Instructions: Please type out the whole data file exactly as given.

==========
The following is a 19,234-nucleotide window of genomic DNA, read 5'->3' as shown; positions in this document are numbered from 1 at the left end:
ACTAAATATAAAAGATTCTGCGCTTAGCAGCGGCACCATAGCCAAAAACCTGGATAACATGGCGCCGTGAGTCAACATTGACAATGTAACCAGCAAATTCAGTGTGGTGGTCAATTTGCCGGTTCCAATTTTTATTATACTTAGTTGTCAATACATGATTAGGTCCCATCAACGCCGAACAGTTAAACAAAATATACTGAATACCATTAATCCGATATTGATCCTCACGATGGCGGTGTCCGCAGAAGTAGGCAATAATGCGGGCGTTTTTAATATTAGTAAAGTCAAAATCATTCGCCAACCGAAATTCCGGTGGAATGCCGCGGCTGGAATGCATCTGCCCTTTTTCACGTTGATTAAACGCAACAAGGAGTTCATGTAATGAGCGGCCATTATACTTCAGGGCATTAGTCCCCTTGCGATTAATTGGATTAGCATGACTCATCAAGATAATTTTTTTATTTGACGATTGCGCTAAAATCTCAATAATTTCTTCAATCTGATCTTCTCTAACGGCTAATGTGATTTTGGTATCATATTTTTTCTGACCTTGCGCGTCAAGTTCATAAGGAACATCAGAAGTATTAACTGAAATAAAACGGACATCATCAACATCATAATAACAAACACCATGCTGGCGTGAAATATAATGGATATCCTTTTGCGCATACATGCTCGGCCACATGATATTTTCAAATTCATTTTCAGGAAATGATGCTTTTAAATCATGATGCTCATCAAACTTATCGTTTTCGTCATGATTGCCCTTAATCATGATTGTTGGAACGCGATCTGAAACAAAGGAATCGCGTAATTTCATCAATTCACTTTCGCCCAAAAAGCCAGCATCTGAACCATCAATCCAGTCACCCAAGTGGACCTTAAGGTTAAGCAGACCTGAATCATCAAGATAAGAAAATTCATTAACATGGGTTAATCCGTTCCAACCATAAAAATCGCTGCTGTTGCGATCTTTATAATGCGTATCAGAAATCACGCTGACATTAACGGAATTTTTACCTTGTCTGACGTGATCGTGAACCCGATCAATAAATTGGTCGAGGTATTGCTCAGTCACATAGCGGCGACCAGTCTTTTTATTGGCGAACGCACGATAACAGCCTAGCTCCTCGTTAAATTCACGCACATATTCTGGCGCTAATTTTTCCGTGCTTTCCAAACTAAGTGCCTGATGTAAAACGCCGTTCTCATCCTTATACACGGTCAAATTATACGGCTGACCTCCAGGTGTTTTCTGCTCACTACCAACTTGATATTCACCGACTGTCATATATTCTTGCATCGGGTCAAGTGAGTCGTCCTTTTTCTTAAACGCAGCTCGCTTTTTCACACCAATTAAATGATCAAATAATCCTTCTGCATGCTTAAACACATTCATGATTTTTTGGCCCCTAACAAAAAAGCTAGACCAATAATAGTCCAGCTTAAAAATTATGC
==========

The following is a 19,234-nucleotide window of genomic DNA, read 5'->3' as shown; positions in this document are numbered from 1 at the left end:
ACTAAATATAAAAGATTCTGCGCTTAGCAGCGGCACCATAGCCAAAAACCTGGATAACATGGCGCCGTGAGTCAACATTGACAATGTAACCAGCAAATTCAGTGTGGTGGTCAATTTGCCGGTTCCAATTTTTATTATACTTAGTTGTCAATACATGATTAGGTCCCATCAACGCCGAACAGTTAAACAAAATATACTGAATACCATTAATCCGATATTGATCCTCACGATGGCGGTGTCCGCAGAAGTAGGCAATAATGCGGGCGTTTTTAATATTAGTAAAGTCAAAATCATTCGCCAACCGAAATTCCGGTGGAATGCCGCGGCTGGAATGCATCTGCCCTTTTTCACGTTGATTAAACGCAACAAGGAGTTCATGTAATGAGCGGCCATTATACTTCAGGGCATTAGTCCCCTTGCGATTAATTGGATTAGCATGACTCATCAAGATAATTTTTTTATTTGACGATTGCGCTAAAATCTCAATAATTTCTTCAATCTGATCTTCTCTAACGGCTAATGTGATTTTGGTATCATATTTTTTCTGACCTTGCGCGTCAAGTTCATAAGGAACATCAGAAGTATTAACTGAAATAAAACGGACATCATCAACATCATAATAACAAACACCATGCTGGCGTGAAATATAATGGATATCCTTTTGCGCATACATGCTCGGCCACATGATATTTTCAAATTCATTTTCAGGAAATGATGCTTTTAAATCATGATGCTCATCAAACTTATCGTTTTCGTCATGATTGCCCTTAATCATGATTGTTGGAACGCGATCTGAAACAAAGGAATCGCGTAATTTCATCAATTCACTTTCGCCCAAAAAGCCAGCATCTGAACCATCAATCCAGTCACCCAAGTGGACCTTAAGGTTAAGCAGACCTGAATCATCAAGATAAGAAAATTCATTAACATGGGTTAATCCGTTCCAACCATAAAAATCGCTGCTGTTGCGATCTTTATAATGCGTATCAGAAATCACGCTGACATTAACGGAATTTTTACCTTGTCTGACGTGATCGTGAACCCGATCAATAAATTGGTCGAGGTATTGCTCAGTCACATAGCGGCGACCAGTCTTTTTATTGGCGAACGCACGATAACAGCCTAGCTCCTCGTTAAATTCACGCACATATTCTGGCGCTAATTTTTCCGTGCTTTCCAAACTAAGTGCCTGATGTAAAACGCCGTTCTCATCCTTATACACGGTCAAATTATACGGCTGACCTCCAGGTGTTTTCTGCTCACTACCAACTTGATATTCACCGACTGTCATATATTCTTGCATCGGGTCAAGTGAGTCGTCCTTTTTCTTAAACGCAGCTCGCTTTTTCACACCAATTAAATGATCAAATAATCCTTCTGCATGCTTAAACACATTCATGATTTTTTGGCCCCTAACAAAAAAGCTAGACCAATAATAGTCCAGCTTAAAAATTATGC